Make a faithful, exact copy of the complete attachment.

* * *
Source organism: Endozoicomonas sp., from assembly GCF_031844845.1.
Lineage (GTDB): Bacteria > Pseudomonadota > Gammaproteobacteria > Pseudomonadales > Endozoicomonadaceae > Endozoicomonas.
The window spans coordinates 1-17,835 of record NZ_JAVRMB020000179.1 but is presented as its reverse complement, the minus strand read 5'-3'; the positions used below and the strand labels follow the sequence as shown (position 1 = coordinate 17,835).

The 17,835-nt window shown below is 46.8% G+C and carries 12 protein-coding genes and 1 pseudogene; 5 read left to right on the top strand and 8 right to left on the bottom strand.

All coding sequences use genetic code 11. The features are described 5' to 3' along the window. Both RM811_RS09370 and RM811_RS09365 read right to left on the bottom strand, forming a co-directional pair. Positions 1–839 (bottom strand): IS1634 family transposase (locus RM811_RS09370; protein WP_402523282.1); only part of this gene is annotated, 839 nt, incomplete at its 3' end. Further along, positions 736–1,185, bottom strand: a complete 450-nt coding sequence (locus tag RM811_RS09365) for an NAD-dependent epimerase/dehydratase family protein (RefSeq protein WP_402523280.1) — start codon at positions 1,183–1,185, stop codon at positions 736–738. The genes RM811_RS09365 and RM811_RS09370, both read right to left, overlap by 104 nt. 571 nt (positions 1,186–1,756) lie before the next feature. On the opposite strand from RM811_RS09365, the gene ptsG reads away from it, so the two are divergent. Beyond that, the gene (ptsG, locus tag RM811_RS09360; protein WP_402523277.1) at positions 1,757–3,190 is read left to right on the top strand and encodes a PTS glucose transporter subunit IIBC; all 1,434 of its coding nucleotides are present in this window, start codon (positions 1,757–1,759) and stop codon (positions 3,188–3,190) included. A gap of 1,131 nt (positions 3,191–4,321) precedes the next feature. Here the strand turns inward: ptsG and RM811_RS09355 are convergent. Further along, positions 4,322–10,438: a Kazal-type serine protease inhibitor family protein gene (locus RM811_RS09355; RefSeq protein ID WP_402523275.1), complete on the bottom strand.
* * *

Source organism: Endozoicomonas sp., from assembly GCF_031844845.1.
Lineage (GTDB): Bacteria > Pseudomonadota > Gammaproteobacteria > Pseudomonadales > Endozoicomonadaceae > Endozoicomonas.
The window spans coordinates 1-17,835 of record NZ_JAVRMB020000179.1 but is presented as its reverse complement, the minus strand read 5'-3'; the positions used below and the strand labels follow the sequence as shown (position 1 = coordinate 17,835).

The 17,835-nt window shown below is 46.8% G+C and carries 12 protein-coding genes and 1 pseudogene; 5 read left to right on the top strand and 8 right to left on the bottom strand.

All coding sequences use genetic code 11. The features are described 5' to 3' along the window. Both RM811_RS09370 and RM811_RS09365 read right to left on the bottom strand, forming a co-directional pair. Positions 1–839 (bottom strand): IS1634 family transposase (locus RM811_RS09370; protein WP_402523282.1); only part of this gene is annotated, 839 nt, incomplete at its 3' end. Further along, positions 736–1,185, bottom strand: a complete 450-nt coding sequence (locus tag RM811_RS09365) for an NAD-dependent epimerase/dehydratase family protein (RefSeq protein WP_402523280.1) — start codon at positions 1,183–1,185, stop codon at positions 736–738. The genes RM811_RS09365 and RM811_RS09370, both read right to left, overlap by 104 nt. 571 nt (positions 1,186–1,756) lie before the next feature. On the opposite strand from RM811_RS09365, the gene ptsG reads away from it, so the two are divergent. Beyond that, the gene (ptsG, locus tag RM811_RS09360; protein WP_402523277.1) at positions 1,757–3,190 is read left to right on the top strand and encodes a PTS glucose transporter subunit IIBC; all 1,434 of its coding nucleotides are present in this window, start codon (positions 1,757–1,759) and stop codon (positions 3,188–3,190) included. A gap of 1,131 nt (positions 3,191–4,321) precedes the next feature. Here the strand turns inward: ptsG and RM811_RS09355 are convergent. Further along, positions 4,322–10,438: a Kazal-type serine protease inhibitor family protein gene (locus RM811_RS09355; RefSeq protein ID WP_402523275.1), complete on the bottom strand.